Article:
Film Review – Eurovision Song Contest: The Story of Fire Saga (2020)

Title – Eurovision Song Contest: The Story of Fire Saga (2020)

Director – David Dobkin (The Judge)

Cast – Will Ferrell, Rachel McAdams, Dan Stevens, Pierce Brosnan, Ólafur Darri Ólafsson, Demi Lovato, Graham Norton

Plot – Long-term Icelandic friends and music lovers Lars (Ferrell) and Sigrit (McAdams) find themselves in Scotland competing in the famed Eurovision song contest, despite many doubters believing they’re no chance of taking out the top prize.

“The elves went too far!”

Review by Eddie on 01/07/2020

Much like the contest of its title, Netflix’s latest high-profile comedy, that re-teams Wedding Crashers director David Dobkin with that films participants Rachel McAdams and Will Ferrell, Eurovision Song Contest: The Story of Fire Saga is all over the top color and joy with little substance to substantiate it but delivers exactly what it promises to do, lots of silly and fun entertainment.

Sharing a great chemistry together, heightened by the fact McAdams continues to prove her powers in the comedy game after a stand out turn a few years back in Game Night, Eurovision may outstay its welcome slightly at a generous two hour runtime but there’s enough winning moments here to make the oddball trip we take worth it.

Filled with a killer soundtrack and some original ditties with titles such as scene stealer Ja Ja Ding Dong, Volcano Man and Lion of Love, Eurovision wears its heart on its sleeve as its game cast commit to every aspect of Dobkin and Ferrell’s wild ride (with Ferrell helping pen the script after being inspired by his own love for the famed singing contest), making this one of those infectiously enjoyable offerings, that despite your better judgement, you can’t help but enjoy.

Following the journey of Ferrell and McAdams long-time Icelandic based friends and music lovers Lars Erickssong and Sigrit Ericksdottir, as they find themselves unexpectedly representing their home country in the worlds biggest song contest, Eurovision introduces us to a wide range of colorful characters and side players from Dan Steven’s flamboyant Russian singer Alexander Lemtov, Pierce Brosnan’s grumpy music hater and father to Lars Erick and Demi Lovato’s unfortunate Katiana but the film really shines when its simply Ferrell and McAdams alone doing their best work.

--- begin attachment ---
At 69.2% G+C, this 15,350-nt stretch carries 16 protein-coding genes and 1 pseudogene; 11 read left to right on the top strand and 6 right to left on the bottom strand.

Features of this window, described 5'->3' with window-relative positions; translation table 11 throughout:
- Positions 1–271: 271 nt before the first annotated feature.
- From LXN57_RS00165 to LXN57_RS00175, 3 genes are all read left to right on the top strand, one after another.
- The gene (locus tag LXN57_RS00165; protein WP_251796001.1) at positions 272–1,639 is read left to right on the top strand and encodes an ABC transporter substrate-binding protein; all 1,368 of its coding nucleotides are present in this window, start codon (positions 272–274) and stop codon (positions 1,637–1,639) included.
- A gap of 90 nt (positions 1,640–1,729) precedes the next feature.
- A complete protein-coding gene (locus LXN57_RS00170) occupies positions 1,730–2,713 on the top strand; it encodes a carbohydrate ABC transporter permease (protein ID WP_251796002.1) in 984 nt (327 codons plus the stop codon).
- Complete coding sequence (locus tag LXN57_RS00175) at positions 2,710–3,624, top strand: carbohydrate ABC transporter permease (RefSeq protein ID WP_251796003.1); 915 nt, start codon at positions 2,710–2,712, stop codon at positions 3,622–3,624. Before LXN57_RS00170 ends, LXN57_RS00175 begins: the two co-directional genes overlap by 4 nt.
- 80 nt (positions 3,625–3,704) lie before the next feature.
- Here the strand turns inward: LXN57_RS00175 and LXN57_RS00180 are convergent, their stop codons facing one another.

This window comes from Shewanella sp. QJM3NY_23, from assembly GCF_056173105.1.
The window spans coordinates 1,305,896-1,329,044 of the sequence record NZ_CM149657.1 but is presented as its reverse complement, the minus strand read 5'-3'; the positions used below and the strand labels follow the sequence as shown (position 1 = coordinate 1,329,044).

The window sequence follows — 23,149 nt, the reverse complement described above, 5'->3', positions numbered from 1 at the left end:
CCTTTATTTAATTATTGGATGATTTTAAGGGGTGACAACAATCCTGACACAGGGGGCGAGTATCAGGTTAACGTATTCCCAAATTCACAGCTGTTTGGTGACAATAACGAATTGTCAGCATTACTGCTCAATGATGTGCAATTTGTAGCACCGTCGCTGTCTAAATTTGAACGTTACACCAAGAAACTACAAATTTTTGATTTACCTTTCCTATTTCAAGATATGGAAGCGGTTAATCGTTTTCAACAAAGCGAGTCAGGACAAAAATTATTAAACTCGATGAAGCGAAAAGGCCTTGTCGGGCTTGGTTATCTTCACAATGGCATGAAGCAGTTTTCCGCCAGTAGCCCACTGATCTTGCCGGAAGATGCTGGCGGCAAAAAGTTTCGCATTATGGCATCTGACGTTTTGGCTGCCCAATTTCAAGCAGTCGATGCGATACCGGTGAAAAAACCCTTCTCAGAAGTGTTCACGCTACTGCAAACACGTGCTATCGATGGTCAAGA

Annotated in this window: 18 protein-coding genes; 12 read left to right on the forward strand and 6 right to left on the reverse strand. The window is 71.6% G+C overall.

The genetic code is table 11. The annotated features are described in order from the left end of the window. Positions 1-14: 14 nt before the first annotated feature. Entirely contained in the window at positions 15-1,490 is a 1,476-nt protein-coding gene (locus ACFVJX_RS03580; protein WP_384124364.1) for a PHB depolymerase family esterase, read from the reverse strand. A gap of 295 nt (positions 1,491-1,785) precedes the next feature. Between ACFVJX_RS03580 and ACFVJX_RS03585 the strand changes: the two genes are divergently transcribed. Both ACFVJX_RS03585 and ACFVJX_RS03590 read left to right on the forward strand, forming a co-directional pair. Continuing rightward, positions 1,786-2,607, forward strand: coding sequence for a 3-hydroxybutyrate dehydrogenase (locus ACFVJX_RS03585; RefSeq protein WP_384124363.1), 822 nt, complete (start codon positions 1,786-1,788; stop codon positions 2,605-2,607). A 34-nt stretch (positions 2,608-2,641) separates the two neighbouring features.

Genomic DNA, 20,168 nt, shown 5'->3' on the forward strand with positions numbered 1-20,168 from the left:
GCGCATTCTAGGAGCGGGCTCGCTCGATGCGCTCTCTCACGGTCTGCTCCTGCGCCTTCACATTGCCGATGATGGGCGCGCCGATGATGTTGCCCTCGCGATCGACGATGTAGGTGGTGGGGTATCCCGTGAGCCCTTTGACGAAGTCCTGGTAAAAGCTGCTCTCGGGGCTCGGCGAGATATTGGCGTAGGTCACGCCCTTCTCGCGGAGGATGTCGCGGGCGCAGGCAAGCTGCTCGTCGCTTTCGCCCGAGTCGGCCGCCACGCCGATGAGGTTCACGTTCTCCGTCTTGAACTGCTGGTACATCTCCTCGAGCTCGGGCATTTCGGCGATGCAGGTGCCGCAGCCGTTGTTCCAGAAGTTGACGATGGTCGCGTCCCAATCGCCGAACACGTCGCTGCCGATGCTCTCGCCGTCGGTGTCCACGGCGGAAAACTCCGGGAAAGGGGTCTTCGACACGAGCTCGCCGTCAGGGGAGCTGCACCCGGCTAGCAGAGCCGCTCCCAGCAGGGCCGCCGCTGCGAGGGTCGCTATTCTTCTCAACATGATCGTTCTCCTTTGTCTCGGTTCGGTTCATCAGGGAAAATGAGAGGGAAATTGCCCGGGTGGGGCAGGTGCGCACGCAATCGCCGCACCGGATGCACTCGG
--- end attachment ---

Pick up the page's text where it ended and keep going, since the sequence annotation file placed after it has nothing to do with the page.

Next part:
Seeming a little too old for this kind of thing now, Ferrell is his usual overplaying it self as the obsessive Lars but when his playing alongside the elves-believing McAdams as Sigrit, the film finds a genuinely nice groove that it can bounce along from, especially with McAdams embedding so much charm and heart into her role, elevating Eurovision from acceptable comedy to the perfect dumb antidote to the world in which we find ourselves in now.

Final Say – 

A big dumb overblown comedy that never attempts to become anything more than a silly and brash comedic exercise, Eurovision Song Contest: The Story of Fire Saga successfully reunites Will Ferrell and Rachel McAdams as it delivers solid laughs and toe-tapping tunes.

3 portaloo’s out of 5  

11 responses to “Film Review – Eurovision Song Contest: The Story of Fire Saga (2020)

  1. I am so happy to read that.
    I stumbled upon this movie the other day and have been considering watching it. Now that the long weekend is on us, I probably will. A comedy like that is exactly what I was hoping for.

  2. I’ve decided to see it the moment I’ve seen the trailer as I grew up in a family where Eurovision was a yearly event. As my teenage years advanced I found it more and more silly until I just lost interest. It had a short revival in my life when Finnish hard rock band Lordi unexpectedly won in 2006. I feel the inspiration for this movie must be related to that.

    • P.S. Forgot to mention I was living in Finland from 2000-2011.
      Also wanted to ask you if you have seen Eurovision contest at some point?

      • Hey mate, the contest is quite popular here in Australia, especially after we were allowed to compete in it to! This movie really captures the spirit of it I think, even if its very silly.

      • Interesting to hear that it’s popular outside of Europe as well. Also I had no idea they expanded the participating countries beyond Europe. I have not heard anything about popularity beyond the countries that compete until now. My Uruguayan wife tells me she has been aware of it since the 80s, but was never a ,must see event for her family.

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